National Endowment of the Arts - The Big Read
The Poetry of Emily Dickinson

The Poetry of Emily Dickinson

by Emily Dickinson

I find ecstasy in living—the mere sense of living is joy enough.


Emily Dickinson, age 16 (Courtesy of Amherst College Archives and Special Collections)

  1. Begin your discussion by reading a few of Emily Dickinson’s poems out loud. Notice the different ways in which Dickinson uses rhyme. What sounds and rhythms can you hear?
  2. In “Because I could not stop for Death –,” how does Dickinson use the extended metaphor of a carriage ride to describe a journey we all have to take?
  3. Scholar Judith Farr notes that although “not entirely orthodox in her Christian faith,” Emily Dickinson “held certain doctrines to be precious, especially that of the Resurrection and the union of body and soul after death.” What evidence of this do you see in such poems as “This World is not conclusion” or “I know that He exists”?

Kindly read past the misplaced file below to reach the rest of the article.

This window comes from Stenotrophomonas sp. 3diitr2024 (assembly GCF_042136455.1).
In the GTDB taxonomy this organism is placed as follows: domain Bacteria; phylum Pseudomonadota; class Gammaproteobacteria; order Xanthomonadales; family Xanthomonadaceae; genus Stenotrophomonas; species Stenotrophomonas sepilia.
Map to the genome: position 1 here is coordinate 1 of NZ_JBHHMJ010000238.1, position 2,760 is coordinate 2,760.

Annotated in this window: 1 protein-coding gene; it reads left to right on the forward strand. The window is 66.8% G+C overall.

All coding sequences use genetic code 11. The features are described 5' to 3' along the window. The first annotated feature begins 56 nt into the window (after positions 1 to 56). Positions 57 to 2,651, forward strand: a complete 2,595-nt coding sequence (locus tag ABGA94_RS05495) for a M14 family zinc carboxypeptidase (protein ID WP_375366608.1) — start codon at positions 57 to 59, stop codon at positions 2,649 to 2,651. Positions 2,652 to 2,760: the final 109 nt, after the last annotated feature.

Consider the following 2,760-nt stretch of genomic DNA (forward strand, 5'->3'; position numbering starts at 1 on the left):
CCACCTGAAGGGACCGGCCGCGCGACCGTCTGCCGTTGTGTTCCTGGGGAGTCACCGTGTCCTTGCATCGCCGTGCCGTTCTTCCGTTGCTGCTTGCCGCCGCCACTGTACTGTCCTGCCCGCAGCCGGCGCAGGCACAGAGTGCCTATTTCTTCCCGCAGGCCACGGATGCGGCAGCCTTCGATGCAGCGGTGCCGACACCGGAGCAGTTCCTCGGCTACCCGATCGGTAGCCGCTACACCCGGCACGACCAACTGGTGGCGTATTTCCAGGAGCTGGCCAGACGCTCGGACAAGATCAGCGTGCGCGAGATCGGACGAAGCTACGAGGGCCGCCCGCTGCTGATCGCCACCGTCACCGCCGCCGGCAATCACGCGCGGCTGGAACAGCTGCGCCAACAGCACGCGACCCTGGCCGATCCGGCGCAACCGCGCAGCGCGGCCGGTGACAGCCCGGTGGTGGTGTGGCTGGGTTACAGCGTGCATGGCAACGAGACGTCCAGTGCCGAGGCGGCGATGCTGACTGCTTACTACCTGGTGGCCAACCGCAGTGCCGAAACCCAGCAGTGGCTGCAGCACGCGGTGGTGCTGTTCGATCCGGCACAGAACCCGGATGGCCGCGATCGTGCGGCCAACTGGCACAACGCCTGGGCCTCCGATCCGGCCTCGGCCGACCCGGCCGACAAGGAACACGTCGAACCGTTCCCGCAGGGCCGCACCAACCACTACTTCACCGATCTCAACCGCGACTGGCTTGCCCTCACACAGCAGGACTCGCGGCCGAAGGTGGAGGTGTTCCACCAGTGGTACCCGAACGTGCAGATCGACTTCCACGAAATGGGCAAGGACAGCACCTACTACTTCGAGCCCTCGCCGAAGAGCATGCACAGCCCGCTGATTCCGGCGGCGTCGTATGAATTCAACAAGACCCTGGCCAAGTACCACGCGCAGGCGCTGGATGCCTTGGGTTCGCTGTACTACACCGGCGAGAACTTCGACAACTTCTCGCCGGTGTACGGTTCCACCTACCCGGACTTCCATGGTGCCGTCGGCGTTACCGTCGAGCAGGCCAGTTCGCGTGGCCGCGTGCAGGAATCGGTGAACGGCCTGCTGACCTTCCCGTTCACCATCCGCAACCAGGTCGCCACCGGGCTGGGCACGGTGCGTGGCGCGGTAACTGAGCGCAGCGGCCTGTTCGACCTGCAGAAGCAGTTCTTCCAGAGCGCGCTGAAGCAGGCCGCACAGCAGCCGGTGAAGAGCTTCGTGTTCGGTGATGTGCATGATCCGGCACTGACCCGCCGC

4. More than anything, Dickinson loved tending her garden and writing poetry. What parallels exist between the two activities?
  5. “Wild nights – Wild nights!” was not published in Dickinson’s lifetime. In 1891, why might editors have been worried about publishing this poem?
  6. How is Dickinson’s quiet life reflected in her poems? Consider how poems such as “I dwell in Possibility –” or “They shut me up in Prose –” might be autobiographical.
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